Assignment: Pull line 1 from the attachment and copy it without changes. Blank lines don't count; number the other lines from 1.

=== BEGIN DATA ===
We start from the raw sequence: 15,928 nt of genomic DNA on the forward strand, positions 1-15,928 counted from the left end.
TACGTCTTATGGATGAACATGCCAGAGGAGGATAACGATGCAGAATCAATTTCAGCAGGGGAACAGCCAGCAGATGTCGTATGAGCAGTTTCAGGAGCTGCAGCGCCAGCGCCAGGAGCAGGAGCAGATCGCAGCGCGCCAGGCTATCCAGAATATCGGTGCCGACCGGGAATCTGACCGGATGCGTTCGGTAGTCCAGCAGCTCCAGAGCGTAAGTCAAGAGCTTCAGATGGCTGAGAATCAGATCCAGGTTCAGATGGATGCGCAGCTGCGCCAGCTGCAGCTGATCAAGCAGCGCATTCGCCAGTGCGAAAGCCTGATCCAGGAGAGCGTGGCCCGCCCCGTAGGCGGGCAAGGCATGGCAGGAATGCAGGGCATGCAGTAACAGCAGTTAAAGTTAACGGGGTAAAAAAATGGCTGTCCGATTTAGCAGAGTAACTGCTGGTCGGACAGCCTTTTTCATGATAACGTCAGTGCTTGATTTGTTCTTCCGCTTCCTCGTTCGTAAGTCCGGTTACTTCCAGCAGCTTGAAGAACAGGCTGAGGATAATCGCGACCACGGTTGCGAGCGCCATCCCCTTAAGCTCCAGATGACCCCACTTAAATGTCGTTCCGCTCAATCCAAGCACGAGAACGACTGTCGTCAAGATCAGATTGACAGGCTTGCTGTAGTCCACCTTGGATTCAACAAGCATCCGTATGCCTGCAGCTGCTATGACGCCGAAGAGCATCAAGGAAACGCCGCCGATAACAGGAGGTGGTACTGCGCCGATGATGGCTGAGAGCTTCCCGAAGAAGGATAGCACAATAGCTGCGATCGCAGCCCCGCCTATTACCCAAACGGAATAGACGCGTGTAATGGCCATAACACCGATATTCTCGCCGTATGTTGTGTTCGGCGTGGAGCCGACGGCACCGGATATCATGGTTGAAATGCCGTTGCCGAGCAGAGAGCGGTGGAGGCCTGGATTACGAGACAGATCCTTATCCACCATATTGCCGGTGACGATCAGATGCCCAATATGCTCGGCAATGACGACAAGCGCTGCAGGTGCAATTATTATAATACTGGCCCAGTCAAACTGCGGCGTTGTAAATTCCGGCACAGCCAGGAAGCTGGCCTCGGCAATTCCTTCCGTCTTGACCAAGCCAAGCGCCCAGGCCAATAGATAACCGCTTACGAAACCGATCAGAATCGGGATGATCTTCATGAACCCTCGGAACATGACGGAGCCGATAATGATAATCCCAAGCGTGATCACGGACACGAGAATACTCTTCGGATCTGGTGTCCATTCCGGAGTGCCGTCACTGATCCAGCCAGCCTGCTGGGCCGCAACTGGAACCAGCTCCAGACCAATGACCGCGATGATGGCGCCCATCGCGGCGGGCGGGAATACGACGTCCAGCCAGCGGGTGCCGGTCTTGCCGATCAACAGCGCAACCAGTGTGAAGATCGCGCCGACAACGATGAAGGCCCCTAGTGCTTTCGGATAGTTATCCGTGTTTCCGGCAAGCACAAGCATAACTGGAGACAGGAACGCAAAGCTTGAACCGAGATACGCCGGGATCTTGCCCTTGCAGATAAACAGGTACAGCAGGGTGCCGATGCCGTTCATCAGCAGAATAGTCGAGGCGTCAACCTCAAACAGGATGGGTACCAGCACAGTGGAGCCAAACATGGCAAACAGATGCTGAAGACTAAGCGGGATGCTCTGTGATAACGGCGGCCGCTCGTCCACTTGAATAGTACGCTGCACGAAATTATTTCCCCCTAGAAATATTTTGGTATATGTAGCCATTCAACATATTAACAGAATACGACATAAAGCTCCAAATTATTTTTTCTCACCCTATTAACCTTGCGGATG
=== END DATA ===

We start from the raw sequence: 15,928 nt of genomic DNA on the forward strand, positions 1-15,928 counted from the left end.